History of the Restoration Movement


  James Hardison Morton
 
1842-1927
 
  James H. Morton
 

     Brother James H. Morton was born on March 10, 1842, in Marshall County, Tenn. He grew to manhood in the community in which he was born. Nature endowed him with splendid native ability, and, with the opportunities afforded him for mental development, he became a strong man intellectually, as well as physically. His education was as good as could be had in his section of the country at that time. He was married to Miss Marguerite Hardison on March 22, 1864. His wife was a sister of the late Dr. S. T, Hardison, of Lewisburg, TN. Twelve children were born to them and he struggled hard to provide the necessary things of life for his family and to give his children such education as could be afforded.

     Brother Morton had a deep spiritual nature, and his piety furnished him the background for his usefulness in the kingdom of God. He became a Christian early in life and began preaching when he was twenty-five years of age, in 1867. He began preaching because he saw the need of the work and because he felt his obligation to God and the Lord Jesus Christ, who had redeemed him. He did not begin preaching merely as a profession, but for the service he could give in the name of Christ. His first sermon was preached at old Cedar Creek, in Maury County, TN. This church is now known as "Antioch." His first preaching was done on Sundays and monthly at different churches. He had the power of exhortation, as well as that of instruction. These two qualities combined made him a success in his field of activity.

     Brother Morton was a great factor in building up the church at Lewisburg. He held a meeting there of sixteen days duration in 18?? which resulted in fifty-four additions. This gave the Lewisburg church great encouragement, and it has been a strong church since that time. In 1876, he held another meeting in Marshall County, at Beech Grove which resulted in seventy-four additions. He preached at Wilson Hill and strengthened the church there greatly. He established a church at Bluff Springs, in Marshall County, and also at Cornersville, TN. His first meeting at Cornersville resulted in twenty three additions. He established a church at Riggs Crossroads and encouraged the building of a meeting house there. He preached at Cane Creek, Liberty Valley, Wilson's Academy, Berea, Ostella and Cedar Dell. Al each of these places he either established a church or strengthened the little band of disciples that had already been gathered there.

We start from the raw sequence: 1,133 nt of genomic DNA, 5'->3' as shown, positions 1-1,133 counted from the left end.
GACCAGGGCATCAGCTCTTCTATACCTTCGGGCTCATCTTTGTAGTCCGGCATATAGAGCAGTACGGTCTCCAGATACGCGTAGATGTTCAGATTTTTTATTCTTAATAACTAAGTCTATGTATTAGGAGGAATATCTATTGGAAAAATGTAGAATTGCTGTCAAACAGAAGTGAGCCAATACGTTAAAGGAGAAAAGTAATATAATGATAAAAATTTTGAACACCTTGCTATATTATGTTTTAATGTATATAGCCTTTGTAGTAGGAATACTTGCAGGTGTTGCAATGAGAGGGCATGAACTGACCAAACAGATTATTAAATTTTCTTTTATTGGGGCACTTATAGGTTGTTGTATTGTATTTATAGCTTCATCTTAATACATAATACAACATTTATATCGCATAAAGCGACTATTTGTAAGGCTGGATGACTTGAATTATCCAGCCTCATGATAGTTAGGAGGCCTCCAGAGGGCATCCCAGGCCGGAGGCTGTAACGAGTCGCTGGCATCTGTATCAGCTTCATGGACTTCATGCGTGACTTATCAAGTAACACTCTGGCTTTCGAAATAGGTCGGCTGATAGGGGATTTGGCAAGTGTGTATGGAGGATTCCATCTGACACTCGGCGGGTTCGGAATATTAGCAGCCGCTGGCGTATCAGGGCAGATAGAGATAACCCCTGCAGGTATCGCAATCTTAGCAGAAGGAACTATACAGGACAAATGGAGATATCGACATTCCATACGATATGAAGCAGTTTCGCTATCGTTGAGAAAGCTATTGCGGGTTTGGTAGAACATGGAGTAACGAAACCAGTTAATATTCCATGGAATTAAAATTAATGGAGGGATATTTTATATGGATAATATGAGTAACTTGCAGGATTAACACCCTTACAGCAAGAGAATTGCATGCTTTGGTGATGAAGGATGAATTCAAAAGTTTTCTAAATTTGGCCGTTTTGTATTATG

In August 1868, Brother Morton and Brother W. T. Lee held a twelve days' meeting at Cathery's Creek in Maury County, which resulted in seventy-four additions. A strong church was established, which continues to this day faithful to the Lord. He strengthened the church at Beach Grove, in Maury County, and preached monthly for this church for about ten years. He preached under an arbor at Philadelphia and established a church, with about forty members set to worship after the New Testament pattern. He held meetings in Maury County at Antioch, Old Lasea, Mount Pleasant, Columbia, Beech Hill, Dark's Mill, New Lasea, Smyma, Campbell's Station, Bethel, Southport, Sharp's Corner, and Brown's Chapel. In addition to holding meetings for these churches, he preached in many schoolhouses, which resulted in three hundred and fifty baptisms. While in a meeting at Antioch he baptized the lamented J. C. McQuiddy.

     He also preached extensively in Giles County, Tenn. He held meetings at Old Lynville, New Lynville, Big Creek, Blue Creek Rural Hill, Greenwood, Lock's Mill, Samuel's Mill, Odd Fellows' Hall Campbellsville Brick Church, Dry Branch, Cool Springs, and New Providence. He baptized more than two hundred persons in meetings at these places. He preached also in Lawrence County and Hickman County. He held a meeting at Old Dunlap in Hickman County, at the close of a debate which one of our brethren had held, and baptized forty-four persons. He baptized more than three hundred in Hickman County and a large number in Lawrence County, For twenty years he never held a meeting of eight days' duration at anyplace without baptizing some one. He never refused to go and preach the gospel where he had a call and seldom ever received more than ten dollars for an eight or ten days' meeting.